Three innovative SMA treatments have emerged in recent years: risdiplam, nusinersen (Spinraza), and onasemnogene abeparvovec-xioi (Zolgensma). While initial studies showed these medications had promise in helping children with SMA, long-term data was lacking as to whether these drugs would continue to help over time.
Now, new research data shows that risdiplam can lead to ongoing improvements for infants with SMA. These findings indicate that risdiplam may be a good long-term option for babies who have recently been diagnosed with the condition. Similarly, long-term studies have shown that the other newer treatments continue to help people with SMA as they age.
This past April, Evrysdi maker Genentech announced research findings that infants had better survival rates and experienced motor skill improvements after taking the drug for three years. The data came from the FIREFISH study, during which the medication was given to infants with SMA type 1 between the ages of 1 and 7 months.
The new data shows that risdiplam helps babies live longer. Without treatment, many infants with type 1 SMA do not live beyond the age of 2. However, after three years of treatment with risdiplam, the survival rate of the infants in the study was 91 percent.
Risdiplam also reduces symptoms of SMA and allows children to move around and use their muscles more effectively. Typically, infants with SMA lose the ability to perform certain functions, or they never gain most motor skills in the first place. After a couple of years of risdiplam treatment, however, children with SMA improved or maintained their ability to:
Dr. Levi Garraway, the chief medical officer and head of global product development at Genentech, praised the new data. “These long-term results in babies treated with Evrysdi are very encouraging, with the vast majority improving or maintaining motor function after three years,” he said in the press release. “Support for the compelling efficacy of Evrysdi continues to grow for a broad range of people, including infants with one of the most severe forms of SMA.”
The U.S. Food and Drug Administration (FDA) approved Evrysdi in August 2020 for treating SMA in babies 2 months of age or older. Last May, the FDA approved the drug for use in babies younger than 2 months as well.
Risdiplam helps correct the problems that occur in SMA caused by mutations in the survival motor neuron 1 (SMN1) gene, which makes most of the body’s SMN protein. Without enough SMN protein, nerve cells die, leading to SMN symptoms like muscle weakness, swallowing difficulties, and breathing difficulties. Risdiplam is a “splicing modifier” — it makes changes to the SMN2 gene so that it can make more SMN protein. This helps stabilize or reverse SMA symptoms.
Recent data has also shown that other medications for SMA lead to ongoing benefits. People with this condition currently have two other options.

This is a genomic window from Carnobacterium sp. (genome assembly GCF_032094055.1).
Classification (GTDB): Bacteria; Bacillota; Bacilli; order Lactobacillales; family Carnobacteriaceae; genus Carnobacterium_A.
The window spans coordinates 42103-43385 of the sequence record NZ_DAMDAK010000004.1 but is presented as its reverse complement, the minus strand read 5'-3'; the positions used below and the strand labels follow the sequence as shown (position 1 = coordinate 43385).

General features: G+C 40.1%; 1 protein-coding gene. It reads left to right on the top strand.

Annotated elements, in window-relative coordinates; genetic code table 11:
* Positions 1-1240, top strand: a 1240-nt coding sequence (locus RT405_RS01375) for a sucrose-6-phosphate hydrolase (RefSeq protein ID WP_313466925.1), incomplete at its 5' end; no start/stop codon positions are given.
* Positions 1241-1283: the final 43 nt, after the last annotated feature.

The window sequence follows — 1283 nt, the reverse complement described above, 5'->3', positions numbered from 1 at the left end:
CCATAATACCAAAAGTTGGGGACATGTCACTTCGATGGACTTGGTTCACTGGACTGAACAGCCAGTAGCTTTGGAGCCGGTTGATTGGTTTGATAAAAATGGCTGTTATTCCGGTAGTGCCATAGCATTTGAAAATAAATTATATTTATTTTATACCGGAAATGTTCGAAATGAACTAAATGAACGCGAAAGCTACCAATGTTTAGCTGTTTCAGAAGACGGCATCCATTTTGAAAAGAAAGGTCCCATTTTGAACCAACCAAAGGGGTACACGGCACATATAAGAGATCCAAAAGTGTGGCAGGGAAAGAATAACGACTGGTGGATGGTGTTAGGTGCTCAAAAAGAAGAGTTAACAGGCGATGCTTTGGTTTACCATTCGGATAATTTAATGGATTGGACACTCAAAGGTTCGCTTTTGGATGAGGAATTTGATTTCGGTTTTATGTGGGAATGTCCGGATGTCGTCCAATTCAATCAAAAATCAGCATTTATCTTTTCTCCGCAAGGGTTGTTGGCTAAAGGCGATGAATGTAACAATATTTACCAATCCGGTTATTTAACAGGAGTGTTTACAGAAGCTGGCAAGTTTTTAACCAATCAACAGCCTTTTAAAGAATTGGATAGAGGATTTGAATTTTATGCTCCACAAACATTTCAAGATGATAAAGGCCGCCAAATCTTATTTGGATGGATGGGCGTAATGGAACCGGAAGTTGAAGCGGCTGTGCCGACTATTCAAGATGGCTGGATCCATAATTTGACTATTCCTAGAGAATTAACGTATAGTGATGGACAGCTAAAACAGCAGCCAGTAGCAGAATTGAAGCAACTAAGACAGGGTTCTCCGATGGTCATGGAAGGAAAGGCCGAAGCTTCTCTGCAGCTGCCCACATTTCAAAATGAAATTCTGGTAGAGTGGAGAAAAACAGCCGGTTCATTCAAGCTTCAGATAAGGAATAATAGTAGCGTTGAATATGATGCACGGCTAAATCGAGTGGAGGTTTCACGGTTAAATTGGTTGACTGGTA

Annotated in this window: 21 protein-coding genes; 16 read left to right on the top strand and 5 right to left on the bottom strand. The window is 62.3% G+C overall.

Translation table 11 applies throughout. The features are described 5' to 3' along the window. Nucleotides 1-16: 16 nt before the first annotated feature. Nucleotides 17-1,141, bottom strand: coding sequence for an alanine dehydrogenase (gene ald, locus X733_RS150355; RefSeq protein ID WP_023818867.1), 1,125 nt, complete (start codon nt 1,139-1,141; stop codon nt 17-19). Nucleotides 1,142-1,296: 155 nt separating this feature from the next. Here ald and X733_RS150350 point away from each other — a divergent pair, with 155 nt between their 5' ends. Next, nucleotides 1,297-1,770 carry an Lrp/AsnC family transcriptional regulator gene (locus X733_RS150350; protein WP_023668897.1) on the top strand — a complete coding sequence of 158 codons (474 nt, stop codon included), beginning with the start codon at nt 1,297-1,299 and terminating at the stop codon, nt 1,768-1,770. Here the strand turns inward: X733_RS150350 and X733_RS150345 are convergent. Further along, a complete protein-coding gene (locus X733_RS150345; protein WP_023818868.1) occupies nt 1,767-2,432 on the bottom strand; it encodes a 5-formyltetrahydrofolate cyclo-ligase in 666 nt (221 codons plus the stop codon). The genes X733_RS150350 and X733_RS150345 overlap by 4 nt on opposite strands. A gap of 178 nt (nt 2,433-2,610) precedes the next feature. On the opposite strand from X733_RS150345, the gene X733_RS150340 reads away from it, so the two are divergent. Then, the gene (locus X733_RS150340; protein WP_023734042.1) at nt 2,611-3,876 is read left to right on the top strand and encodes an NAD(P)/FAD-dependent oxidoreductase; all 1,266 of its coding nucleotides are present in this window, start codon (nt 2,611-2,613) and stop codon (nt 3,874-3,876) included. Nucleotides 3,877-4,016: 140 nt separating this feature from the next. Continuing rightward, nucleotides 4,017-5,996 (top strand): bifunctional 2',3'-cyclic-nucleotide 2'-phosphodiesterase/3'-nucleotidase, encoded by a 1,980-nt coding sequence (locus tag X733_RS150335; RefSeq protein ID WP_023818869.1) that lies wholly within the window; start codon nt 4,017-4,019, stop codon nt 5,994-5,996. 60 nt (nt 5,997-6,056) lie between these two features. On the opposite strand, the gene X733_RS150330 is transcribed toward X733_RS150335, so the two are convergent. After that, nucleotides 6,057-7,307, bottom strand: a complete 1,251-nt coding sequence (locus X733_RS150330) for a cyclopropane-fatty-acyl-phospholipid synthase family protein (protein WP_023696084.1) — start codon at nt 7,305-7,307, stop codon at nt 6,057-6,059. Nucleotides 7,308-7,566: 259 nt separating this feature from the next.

Spinraza was the first SMA treatment approved by the FDA. In the SHINE clinical trial, researchers have studied the long-term effects of this medication among 292 infants, children, and teens. Data from May 2020 shows that after six and a half years of using nusinersen, children across all age groups either had stable (not worsening) motor function, or their motor skills improved. Additionally, the SHINE study has found that nusinersen is safe to use long term.
An announcement from drug manufacturer Biogen, published in June 2021, provided further information about nusinersen. Researchers followed a group of 13 infants with SMA who’d started using the drug before symptoms appeared. They found that 92 percent still had the ability to swallow nearly four years later. Researchers also reported that nusinersen helped children and teens walk for longer distances without getting as tired. This data shows that nusinersen can delay health problems often caused by SMA.
Long-term research also supports that onasemnogene abeparvovec-xioi, a type of gene therapy for SMA, is safe and effective. A study published in May 2021 — which followed a group of 13 infants who’d received a one-time infusion of the drug for up to 6.2 years — found that the drug was safe. Although some study participants experienced serious adverse events (side effects), none were fatal.
In the onasemnogene abeparvovec-xioi study, the infants also maintained their breathing function, and none needed permanent ventilation. Furthermore, the study participants didn’t experience declines in their motor function, showing that this drug helped maintain their health.
Researchers will continue to study the long-term effects of SMA medications like risdiplam, nusinersen, and onasemnogene abeparvovec-xioi. So far, these medications appear to help infants with SMA maintain their current health levels. Additionally, the two long-term SMA medications are safe to keep taking.
These results highlight the importance of staying on SMA medications. People who use these drugs have better outcomes than do people who remain untreated. Talk to your health care team or reach out to programs that offer financial assistance if you or your child are having a hard time continuing with your current treatment plan.
On mySMAteam, the social network for people with SMA and their loved ones, more than 1,500 members come together to ask questions, give advice, and share their stories with others who understand life with SMA.
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